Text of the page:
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Aeschylus: An Introduction to Prometheus Bound and Seven Against ThebesaaaaaaaaaaaaaaaaDB_23650_poetrysoup1_userDB_23650_poetrysoup1DB_23650_poetrysoup1_userMicrosoft SQL Server 2012 (SP1

by Theodore Alois Buckley

Æschylus, the first of the great Grecian writers of tragedy, was born at Eleusis, in 525 B.C. He was the son of Euphorion, who was probably a wealthy owner of rich vineyards. The poet's early employment was to watch the grapes and protect them from the ravages of men and other animals, and it is said that this occupation led to the development of his dramatic genius. It is more easy to believe that it was responsible for the development of certain other less admirable qualities of the poet.

His first appearance as a tragic writer was in 499 B.C., and in 484 B.C. he won a prize in the tragic contests. He took part in the battle of Marathon, in 490 B.C., and also fought in the battle of Salamis, in 480 B.C. He visited Sicily twice, and probably spent some time in that country, as the use of many Sicilian words in his later plays would indicate.

There is a curious story related as to his death, which took place at Gela in 456 B.C. It is said that an eagle, mistaking his bald head for a stone, dropped a tortoise upon it in order to break its shell, and that the blow quite killed Æschylus. Too much reliance should not be placed upon this story.

It is not known how many plays the poet wrote, but vionly seven have been preserved to us. That these tragedies contain much that is undramatic is undoubtedly true, but it must be remembered that at the time he wrote, Æschylus found the drama in a very primitive state. The persons represented consisted of but a single actor, who related some narrative of mythological or legendary interest, and a chorus, who relieved the monotony of such a performance by the interspersing of a few songs and dances. To Æschylus belongs the credit of creating the dialogue in the Greek drama by the introduction of a second actor.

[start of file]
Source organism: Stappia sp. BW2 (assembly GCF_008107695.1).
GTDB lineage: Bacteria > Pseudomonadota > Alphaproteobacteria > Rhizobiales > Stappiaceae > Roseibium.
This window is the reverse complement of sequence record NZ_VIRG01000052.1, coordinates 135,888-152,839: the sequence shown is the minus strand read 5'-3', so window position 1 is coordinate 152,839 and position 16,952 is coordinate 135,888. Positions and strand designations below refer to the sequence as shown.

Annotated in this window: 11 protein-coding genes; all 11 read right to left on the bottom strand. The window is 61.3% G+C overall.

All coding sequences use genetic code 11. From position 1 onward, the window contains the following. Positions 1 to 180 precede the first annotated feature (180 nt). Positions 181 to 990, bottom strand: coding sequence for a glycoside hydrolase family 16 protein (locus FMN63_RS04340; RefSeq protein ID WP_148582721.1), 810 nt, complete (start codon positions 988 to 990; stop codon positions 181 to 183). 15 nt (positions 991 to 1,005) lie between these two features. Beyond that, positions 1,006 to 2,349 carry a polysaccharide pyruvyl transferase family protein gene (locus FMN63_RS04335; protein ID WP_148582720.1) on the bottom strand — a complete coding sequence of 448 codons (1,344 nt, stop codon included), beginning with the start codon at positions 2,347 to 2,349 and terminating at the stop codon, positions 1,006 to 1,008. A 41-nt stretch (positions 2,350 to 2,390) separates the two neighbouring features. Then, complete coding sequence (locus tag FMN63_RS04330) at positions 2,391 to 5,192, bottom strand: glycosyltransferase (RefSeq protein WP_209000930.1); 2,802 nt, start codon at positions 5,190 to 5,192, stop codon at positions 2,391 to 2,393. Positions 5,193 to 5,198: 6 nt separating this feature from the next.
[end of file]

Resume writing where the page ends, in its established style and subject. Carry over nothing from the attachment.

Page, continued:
In the following pages will be found a translation of two of the poet's greatest compositions, viz., the "Prometheus Chained" and the "Seven Against Thebes." The first of these dramas has been designated "The sublimest poem and simplest tragedy of antiquity," and the second, while probably an earlier work and containing much that is undramatic, presents such a splendid spectacle of true Grecian chivalry that it has been regarded as the equal of anything which the author ever attempted.

The characters represented in the "Prometheus" are Strength, Force, Vulcan, Prometheus, Io, daughter of Inachus, Ocean and Mercury. The play opens with the appearance of Prometheus in company with Strength, Force and Vulcan, who have been bidden to bind Prometheus with adamantine fetters to the lofty cragged rocks of an untrodden Scythian desert, because he has offended Jupiter by stealing fire from heaven and bestowing it upon mortals.

Vulcan is loth to obey the mandates of Jove, but urged on by Strength and Force and the fear of the consequences viiwhich disobedience will entail, with mighty force drives the wedges into the adamantine rocks and rivets the captive with galling shackles to the ruthless crags.

Prometheus, being bound and left alone, bemoans his fate and relates to the chorus of nymphs the base ingratitude of Jove, who through his counsels having overwhelmed the aged Saturn beneath the murky abyss of Tartarus, now rewards his ally with indignities because he had compassion upon mortals.

Ocean then comes to Prometheus, offering sympathy and counsel, urging him not to utter words thus harsh and whetted, lest Jupiter seated far aloft may hear them and inflict upon him added woes to which his present sufferings will seem but child's play.

Ocean having taken his departure, Prometheus again complains to the chorus and enumerates the boons which he has bestowed upon mankind, with the comment that though he has discovered such inventions for mortals, he has no device whereby he may escape from his present misfortune.

Io, daughter of Inachus, beloved by Jove, but forced, through the jealous hatred of Juno, to make many wanderings, then appears, and beseeches Prometheus to discover to her what time shall be the limit of her sufferings. Prometheus accedes to her request and relates how she shall wander over many lands and seas until she reaches the city of Canopus, at the mouth of the Nile, where she shall bring forth a Jove-begotten child, from whose seed shall finally spring a dauntless warrior renowned in archery, who will liberate Prometheus from his captivity and accomplish the downfall of Jove.